Relationship Between Quantum Walk and Relativistic Quantum Mechanics
C. M. Chandrashekar; Subhashish Banerjee; R. Srikanth
2010-06-26
Quantum walk models have been used as an algorithmic tool for quantum computation and to describe various physical processes. This paper revisits the relationship between relativistic quantum mechanics and the quantum walks. We show the similarities of the mathematical structure of the decoupled and coupled form of the discrete-time quantum walk to that of the Klein-Gordon and Dirac equations, respectively. In the latter case, the coin emerges as an analog of the spinor degree of freedom. Discrete-time quantum walk as a coupled form of the continuous-time quantum walk is also shown by transforming the decoupled form of the discrete-time quantum walk to the Schrodinger form. By showing the coin to be a means to make the walk reversible, and that the Dirac-like structure is a consequence of the coin use, our work suggests that the relativistic causal structure is a consequence of conservation of information. However, decoherence (modelled by projective measurements on position space) generates entropy that increases with time, making the walk irreversible and thereby producing an arrow of time. Lieb-Robinson bound is used to highlight the causal structure of the quantum walk to put in perspective the relativistic structure of quantum walk, maximum speed of the walk propagation and the earlier findings related to the finite spread of the walk probability distribution. We also present a two-dimensional quantum walk model on a two state system to which the study can be extended.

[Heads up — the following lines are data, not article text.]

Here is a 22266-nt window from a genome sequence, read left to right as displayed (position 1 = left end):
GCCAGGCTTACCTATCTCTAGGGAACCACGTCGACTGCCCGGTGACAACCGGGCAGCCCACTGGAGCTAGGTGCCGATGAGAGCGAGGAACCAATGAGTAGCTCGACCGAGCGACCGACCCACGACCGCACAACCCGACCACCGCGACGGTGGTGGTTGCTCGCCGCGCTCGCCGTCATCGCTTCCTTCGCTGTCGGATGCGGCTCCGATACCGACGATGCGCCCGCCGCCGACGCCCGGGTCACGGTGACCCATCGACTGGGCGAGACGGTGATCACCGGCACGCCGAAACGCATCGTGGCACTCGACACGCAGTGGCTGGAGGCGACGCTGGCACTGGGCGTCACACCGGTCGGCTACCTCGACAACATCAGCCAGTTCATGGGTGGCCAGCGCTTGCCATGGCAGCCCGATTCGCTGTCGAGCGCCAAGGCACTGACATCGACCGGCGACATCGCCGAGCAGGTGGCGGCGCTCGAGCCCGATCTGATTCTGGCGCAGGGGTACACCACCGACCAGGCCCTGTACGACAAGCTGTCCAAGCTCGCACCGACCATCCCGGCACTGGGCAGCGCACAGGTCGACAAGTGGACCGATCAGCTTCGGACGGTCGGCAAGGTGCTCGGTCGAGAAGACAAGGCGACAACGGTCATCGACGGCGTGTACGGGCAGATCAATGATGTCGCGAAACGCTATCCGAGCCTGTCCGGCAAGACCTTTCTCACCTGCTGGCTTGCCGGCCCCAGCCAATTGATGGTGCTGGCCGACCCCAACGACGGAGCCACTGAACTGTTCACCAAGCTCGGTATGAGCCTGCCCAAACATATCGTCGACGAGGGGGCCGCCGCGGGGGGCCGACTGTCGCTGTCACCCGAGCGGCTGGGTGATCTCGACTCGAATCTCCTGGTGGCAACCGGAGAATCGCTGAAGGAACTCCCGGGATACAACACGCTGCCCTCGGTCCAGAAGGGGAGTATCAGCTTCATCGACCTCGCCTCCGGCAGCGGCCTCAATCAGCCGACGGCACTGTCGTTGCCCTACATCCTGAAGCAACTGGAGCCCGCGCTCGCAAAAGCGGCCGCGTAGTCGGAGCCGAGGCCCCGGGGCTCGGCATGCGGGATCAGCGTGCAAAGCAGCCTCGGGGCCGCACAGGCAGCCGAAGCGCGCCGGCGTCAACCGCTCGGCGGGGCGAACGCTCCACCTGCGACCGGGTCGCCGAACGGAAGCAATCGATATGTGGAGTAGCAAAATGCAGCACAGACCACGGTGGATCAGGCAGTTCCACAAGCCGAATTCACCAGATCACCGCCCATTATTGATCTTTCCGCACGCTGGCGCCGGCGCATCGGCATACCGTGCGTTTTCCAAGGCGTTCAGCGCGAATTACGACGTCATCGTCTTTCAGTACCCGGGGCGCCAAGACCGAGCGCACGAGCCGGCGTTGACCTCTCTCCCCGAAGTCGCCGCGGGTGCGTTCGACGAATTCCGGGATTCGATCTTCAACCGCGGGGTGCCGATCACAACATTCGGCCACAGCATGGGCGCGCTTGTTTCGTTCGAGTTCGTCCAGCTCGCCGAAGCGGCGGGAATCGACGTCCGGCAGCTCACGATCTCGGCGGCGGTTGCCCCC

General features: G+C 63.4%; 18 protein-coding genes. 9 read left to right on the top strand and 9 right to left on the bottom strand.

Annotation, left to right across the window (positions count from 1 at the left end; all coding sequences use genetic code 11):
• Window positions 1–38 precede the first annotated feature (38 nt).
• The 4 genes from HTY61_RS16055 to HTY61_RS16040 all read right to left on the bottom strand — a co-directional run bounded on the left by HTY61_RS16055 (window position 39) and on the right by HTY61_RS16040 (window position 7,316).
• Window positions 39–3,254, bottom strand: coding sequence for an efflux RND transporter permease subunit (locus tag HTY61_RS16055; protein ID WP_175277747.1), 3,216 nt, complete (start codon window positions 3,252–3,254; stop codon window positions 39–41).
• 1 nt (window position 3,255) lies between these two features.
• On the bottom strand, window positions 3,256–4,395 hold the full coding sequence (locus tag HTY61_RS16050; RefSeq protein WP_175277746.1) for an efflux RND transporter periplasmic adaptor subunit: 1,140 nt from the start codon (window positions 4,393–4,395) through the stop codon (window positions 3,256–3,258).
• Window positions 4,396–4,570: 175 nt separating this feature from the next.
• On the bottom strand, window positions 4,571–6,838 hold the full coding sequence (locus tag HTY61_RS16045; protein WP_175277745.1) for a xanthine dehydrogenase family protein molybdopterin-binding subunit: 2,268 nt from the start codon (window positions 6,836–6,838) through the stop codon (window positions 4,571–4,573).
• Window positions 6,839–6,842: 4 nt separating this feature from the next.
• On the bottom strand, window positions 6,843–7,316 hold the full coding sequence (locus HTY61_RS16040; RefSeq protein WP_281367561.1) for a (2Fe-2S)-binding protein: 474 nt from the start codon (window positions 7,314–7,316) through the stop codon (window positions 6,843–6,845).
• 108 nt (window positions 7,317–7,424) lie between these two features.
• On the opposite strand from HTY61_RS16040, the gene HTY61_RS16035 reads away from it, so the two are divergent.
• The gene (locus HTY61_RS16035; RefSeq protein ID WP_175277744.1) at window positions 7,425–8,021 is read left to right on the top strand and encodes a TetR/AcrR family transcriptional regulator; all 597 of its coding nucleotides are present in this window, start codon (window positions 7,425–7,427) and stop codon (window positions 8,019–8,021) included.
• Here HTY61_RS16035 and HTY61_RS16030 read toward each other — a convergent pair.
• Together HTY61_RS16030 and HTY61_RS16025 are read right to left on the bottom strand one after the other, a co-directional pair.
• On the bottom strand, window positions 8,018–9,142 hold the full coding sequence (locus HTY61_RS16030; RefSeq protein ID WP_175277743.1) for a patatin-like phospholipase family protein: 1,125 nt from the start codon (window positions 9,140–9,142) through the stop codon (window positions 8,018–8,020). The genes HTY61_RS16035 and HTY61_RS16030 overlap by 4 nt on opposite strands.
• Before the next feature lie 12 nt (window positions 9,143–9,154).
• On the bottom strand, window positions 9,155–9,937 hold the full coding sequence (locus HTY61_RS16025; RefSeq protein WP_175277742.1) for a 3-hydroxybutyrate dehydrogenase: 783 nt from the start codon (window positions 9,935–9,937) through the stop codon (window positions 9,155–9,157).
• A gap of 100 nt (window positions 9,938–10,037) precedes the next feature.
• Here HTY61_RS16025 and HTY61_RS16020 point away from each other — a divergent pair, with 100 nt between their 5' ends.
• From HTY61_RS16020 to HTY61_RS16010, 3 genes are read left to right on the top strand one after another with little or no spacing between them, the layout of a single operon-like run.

Relationship between quantum walks and relativistic quantum mechanics
Chandrashekar, C. M.; Banerjee, Subhashish; Srikanth, R.
2010-06-15